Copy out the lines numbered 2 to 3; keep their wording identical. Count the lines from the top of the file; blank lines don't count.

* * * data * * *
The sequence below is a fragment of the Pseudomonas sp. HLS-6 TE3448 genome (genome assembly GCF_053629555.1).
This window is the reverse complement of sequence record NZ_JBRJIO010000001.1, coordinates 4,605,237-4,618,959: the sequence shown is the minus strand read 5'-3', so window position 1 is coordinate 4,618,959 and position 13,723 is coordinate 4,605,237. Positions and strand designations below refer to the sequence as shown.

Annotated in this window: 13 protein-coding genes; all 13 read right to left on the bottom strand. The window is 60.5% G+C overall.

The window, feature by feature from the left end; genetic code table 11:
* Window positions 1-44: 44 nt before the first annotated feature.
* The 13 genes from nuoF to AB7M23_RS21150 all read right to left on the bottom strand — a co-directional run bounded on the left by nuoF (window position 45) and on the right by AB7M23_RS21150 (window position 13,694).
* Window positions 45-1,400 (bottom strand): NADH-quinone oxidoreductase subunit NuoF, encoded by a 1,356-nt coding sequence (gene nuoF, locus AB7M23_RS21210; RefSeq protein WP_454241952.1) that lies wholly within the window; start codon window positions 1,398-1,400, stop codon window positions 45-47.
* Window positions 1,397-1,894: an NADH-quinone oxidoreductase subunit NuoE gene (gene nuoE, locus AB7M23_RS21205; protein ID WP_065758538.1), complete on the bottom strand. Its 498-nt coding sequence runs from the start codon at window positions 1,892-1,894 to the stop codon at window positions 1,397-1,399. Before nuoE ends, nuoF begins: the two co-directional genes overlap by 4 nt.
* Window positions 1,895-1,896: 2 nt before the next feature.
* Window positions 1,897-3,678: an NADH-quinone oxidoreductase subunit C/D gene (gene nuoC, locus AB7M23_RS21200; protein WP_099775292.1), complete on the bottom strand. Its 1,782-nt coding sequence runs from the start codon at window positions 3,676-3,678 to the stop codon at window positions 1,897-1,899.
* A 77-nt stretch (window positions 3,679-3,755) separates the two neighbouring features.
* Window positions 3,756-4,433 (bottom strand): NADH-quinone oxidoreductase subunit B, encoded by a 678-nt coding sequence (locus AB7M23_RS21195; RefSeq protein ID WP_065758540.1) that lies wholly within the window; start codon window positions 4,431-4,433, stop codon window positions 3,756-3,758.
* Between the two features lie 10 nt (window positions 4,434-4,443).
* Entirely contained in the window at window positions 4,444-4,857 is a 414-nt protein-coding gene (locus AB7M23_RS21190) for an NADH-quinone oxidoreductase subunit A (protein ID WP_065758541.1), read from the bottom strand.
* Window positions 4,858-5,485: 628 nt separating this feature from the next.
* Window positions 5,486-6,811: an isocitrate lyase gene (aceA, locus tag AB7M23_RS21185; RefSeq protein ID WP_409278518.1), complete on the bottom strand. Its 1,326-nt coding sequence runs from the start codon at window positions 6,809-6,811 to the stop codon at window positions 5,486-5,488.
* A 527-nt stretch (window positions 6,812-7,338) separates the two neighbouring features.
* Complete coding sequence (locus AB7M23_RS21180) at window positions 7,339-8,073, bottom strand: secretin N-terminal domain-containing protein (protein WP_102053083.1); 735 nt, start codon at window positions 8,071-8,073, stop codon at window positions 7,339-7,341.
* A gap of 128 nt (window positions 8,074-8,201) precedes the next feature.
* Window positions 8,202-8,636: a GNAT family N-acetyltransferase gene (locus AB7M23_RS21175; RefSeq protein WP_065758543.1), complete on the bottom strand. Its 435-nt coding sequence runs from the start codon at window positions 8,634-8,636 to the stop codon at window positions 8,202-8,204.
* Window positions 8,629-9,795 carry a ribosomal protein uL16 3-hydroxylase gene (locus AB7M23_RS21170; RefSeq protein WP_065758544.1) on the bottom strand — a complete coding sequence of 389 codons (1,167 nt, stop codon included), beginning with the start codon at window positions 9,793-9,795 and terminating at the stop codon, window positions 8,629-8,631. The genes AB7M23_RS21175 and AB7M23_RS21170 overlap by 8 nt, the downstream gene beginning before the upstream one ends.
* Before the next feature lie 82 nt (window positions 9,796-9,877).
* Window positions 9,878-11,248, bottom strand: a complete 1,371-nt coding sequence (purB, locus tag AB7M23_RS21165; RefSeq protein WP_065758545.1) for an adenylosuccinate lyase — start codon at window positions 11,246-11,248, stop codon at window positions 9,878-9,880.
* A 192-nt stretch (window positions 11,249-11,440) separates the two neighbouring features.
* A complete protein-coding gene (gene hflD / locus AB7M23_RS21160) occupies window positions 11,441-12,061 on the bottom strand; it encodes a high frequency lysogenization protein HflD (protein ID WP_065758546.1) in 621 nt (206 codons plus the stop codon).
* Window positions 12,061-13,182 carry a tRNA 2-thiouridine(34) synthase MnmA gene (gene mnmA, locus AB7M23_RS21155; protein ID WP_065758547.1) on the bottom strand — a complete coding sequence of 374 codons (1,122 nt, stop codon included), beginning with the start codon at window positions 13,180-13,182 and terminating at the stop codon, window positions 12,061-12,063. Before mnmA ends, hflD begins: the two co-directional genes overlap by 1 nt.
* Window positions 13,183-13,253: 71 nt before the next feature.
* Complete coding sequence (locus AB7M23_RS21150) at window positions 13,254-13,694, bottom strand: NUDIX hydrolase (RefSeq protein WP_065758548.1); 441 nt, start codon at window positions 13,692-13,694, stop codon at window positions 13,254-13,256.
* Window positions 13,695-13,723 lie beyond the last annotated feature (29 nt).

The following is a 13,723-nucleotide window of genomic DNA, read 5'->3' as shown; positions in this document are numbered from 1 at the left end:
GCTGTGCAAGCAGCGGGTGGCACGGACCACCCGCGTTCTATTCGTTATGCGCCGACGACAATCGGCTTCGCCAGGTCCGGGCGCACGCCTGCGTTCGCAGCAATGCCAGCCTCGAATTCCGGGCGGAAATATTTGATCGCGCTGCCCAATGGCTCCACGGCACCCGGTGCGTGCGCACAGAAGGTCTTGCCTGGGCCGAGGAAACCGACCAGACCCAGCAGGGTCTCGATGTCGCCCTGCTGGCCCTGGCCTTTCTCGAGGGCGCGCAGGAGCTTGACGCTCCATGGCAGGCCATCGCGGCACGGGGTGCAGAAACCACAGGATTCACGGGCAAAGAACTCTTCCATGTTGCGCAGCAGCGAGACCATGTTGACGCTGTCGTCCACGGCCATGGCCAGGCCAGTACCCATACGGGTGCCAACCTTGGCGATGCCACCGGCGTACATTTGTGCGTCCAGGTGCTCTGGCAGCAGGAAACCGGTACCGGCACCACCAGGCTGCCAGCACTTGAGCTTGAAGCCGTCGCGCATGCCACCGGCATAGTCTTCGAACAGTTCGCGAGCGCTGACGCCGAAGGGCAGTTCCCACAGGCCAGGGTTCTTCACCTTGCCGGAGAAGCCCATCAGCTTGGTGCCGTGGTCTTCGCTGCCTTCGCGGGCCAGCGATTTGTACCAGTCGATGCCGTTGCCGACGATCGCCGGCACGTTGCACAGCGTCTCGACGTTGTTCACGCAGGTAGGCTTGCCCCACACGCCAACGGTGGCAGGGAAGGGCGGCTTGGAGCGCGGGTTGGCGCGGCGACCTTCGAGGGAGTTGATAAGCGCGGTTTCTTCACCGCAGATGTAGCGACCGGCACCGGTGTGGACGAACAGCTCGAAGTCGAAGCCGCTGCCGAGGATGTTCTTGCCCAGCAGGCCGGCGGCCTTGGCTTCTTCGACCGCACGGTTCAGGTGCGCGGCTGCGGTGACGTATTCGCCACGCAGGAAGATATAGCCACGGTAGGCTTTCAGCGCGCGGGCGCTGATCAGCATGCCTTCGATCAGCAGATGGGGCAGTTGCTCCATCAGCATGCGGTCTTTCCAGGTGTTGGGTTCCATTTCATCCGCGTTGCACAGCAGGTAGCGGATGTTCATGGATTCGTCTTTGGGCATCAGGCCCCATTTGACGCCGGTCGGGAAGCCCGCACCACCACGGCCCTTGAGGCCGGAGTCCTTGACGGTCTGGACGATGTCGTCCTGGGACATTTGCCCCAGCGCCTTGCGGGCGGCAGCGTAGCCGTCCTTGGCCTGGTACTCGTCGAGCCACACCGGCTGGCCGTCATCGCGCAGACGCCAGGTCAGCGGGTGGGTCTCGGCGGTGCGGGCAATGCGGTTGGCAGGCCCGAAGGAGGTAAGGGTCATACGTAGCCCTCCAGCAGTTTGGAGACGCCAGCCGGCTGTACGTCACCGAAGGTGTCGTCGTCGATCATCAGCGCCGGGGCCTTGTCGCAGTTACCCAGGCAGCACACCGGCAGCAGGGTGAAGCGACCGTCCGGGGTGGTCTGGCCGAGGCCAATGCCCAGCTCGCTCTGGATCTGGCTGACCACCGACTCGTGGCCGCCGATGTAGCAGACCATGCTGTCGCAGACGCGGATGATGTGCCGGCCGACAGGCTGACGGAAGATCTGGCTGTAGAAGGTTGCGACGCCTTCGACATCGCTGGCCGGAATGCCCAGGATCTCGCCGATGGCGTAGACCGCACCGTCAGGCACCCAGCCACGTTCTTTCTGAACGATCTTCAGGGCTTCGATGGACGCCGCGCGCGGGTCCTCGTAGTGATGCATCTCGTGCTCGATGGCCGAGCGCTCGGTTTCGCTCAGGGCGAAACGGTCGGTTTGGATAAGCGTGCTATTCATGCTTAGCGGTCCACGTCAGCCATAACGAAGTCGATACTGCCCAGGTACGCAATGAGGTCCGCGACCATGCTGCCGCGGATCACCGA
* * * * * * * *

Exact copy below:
This window is the reverse complement of sequence record NZ_JBRJIO010000001.1, coordinates 4,605,237-4,618,959: the sequence shown is the minus strand read 5'-3', so window position 1 is coordinate 4,618,959 and position 13,723 is coordinate 4,605,237. Positions and strand designations below refer to the sequence as shown.

Annotated in this window: 13 protein-coding genes; all 13 read right to left on the bottom strand. The window is 60.5% G+C overall.